The group said: "Universities are reporting large numbers of international students to the UKBA. The agency asks sponsors to email any suspicions about students; each notification can include information about several students".Between March 2009 and August last year, the UKBA received 27,121 notifications from education providers, the equivalent of more than 1,500 a month, the figures showed.

Valerie Hartwich, author of the report said that Pakistani students represent a large portion of all international students coming to Britain and they are, therefore, crucial to the educational sector of this country. But she said, Pakistani students have reported being particularly singled out for questioning on entering the UK for their studies.

She agreed that applicants from Pakistan often suffer from the bad reputation built by a few bogus applicants, and well publicised scams and as a result Pakistani applicants for student visas are thus more likely to see applications rejected though they are genuine and fulfil UKBA requirements. She said: "With the new changes to student visas Pakistani applicants for student visas are likely to face a harder time obtaining visas to study in the UK because as a country Pakistan will probably be on the 'suspicious' list and some of its banking institutions are also likely to be on a list of unacceptable banking institutions.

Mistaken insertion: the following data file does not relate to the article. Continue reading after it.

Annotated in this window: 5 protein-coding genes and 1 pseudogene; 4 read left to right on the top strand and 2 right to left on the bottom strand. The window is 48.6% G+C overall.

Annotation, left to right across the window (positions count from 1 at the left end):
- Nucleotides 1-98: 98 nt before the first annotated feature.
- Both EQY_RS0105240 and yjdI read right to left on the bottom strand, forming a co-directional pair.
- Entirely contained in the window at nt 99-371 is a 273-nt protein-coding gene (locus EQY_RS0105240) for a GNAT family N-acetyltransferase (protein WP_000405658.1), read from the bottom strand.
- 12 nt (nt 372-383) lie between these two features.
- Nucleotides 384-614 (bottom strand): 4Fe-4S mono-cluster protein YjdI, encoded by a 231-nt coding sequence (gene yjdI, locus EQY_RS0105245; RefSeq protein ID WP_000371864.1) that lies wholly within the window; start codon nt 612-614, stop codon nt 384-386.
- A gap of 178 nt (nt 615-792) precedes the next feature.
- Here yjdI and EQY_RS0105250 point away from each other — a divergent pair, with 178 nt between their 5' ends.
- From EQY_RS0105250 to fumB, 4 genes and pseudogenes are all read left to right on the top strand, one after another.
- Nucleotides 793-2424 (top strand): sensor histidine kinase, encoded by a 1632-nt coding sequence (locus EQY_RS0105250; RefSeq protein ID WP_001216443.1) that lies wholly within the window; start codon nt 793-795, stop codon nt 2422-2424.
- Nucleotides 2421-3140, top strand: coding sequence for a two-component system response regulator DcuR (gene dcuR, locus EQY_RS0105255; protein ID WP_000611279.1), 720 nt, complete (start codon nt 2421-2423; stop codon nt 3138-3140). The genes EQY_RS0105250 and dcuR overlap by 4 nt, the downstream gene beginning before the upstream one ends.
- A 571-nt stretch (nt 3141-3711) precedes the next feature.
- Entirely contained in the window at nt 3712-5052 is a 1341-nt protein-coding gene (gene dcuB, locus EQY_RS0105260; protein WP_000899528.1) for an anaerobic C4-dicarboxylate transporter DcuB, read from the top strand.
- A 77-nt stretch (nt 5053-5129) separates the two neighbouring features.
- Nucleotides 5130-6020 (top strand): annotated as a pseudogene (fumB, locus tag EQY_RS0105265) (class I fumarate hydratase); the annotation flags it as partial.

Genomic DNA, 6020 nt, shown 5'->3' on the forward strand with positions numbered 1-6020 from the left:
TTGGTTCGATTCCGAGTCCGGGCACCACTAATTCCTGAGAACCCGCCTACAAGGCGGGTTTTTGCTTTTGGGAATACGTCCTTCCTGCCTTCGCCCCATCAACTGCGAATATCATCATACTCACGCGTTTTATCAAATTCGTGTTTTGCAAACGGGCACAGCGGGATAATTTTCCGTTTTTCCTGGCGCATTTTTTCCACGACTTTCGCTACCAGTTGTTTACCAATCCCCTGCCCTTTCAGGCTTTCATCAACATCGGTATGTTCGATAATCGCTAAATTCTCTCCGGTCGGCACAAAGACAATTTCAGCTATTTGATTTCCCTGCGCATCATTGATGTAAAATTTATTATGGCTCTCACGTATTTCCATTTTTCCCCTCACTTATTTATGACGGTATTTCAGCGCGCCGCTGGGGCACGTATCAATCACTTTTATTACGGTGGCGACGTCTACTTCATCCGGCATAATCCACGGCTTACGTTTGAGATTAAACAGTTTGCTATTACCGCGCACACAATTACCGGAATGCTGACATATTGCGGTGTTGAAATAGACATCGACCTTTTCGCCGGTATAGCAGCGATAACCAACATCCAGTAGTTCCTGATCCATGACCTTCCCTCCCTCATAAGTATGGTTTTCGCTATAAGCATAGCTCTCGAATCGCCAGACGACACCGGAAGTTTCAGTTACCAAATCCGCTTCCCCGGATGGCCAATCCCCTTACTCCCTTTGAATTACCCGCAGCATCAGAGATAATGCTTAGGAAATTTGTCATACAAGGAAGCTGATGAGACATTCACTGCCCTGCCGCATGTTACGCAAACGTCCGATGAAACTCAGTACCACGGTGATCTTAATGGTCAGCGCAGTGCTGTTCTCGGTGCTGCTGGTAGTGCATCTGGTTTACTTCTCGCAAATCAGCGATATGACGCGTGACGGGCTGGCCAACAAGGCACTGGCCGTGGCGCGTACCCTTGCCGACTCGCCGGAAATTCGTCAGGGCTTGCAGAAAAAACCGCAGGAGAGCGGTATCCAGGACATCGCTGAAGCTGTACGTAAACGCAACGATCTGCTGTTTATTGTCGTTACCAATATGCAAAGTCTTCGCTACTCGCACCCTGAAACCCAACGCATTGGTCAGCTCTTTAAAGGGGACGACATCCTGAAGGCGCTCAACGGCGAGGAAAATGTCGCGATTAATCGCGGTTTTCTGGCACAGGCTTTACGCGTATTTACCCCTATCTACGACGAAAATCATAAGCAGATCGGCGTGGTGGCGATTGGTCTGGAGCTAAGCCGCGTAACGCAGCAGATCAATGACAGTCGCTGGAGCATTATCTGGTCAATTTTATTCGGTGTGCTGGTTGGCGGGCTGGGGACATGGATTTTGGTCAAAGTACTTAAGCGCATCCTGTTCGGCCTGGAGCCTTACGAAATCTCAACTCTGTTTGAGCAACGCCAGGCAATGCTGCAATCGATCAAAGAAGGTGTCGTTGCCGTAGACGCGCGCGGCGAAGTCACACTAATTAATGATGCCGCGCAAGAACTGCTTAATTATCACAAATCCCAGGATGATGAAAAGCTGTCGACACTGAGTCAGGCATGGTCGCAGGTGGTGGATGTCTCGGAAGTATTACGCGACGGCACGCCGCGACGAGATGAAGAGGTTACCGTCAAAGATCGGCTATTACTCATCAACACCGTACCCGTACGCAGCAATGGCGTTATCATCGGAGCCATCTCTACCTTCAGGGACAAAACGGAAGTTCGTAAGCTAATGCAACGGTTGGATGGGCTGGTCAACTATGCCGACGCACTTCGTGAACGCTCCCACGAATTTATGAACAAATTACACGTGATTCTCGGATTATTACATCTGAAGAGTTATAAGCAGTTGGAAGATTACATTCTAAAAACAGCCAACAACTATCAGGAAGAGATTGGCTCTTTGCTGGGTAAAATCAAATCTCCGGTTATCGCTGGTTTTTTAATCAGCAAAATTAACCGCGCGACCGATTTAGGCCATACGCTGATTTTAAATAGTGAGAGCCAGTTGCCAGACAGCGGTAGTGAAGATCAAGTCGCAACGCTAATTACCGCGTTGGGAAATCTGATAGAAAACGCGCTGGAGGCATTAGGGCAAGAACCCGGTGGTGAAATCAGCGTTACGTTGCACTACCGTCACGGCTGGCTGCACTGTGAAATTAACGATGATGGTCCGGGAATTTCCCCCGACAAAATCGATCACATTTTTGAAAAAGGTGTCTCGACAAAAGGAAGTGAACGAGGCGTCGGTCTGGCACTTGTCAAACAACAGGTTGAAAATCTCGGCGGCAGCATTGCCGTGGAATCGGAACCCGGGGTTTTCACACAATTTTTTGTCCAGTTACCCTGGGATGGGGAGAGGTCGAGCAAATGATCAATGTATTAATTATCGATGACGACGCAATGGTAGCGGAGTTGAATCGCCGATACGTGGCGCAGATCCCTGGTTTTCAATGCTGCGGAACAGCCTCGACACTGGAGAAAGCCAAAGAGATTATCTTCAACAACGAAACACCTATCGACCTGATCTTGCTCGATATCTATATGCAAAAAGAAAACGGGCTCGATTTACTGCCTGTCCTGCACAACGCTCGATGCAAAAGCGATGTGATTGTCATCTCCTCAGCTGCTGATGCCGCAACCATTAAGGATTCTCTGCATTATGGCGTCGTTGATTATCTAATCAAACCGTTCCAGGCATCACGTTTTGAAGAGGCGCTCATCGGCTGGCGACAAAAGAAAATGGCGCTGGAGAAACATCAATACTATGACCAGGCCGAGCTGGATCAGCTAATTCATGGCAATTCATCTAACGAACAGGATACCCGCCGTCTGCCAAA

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350 students still waiting for 9th class result
Rawalpindi: As many as 350 students, both male and female, are still waiting for their 9th class examination result held under the Board of Intermediate and Secondary Education, Rawalpindi.

Board of Intermediate and Secondary Education (BISE) Rawalpindi Controller Amjad Iqbal Bahra claimed to have resolved most of the pending result cases of 9th class. However he admitted that result of 350 students was pending and said they would solve all cases within seven days. He said: When we initially announced the results, the pass percentage of students was 19%, however, after corrections the pass percentage has improved to 25%.

He said these 350 students could join 10th class and they could give their supplementary examinations with 10th class subjects.

Affected students of class 9th said that they are visiting board office every day in the hope of clearance of their results, but failed to get any kind of good news.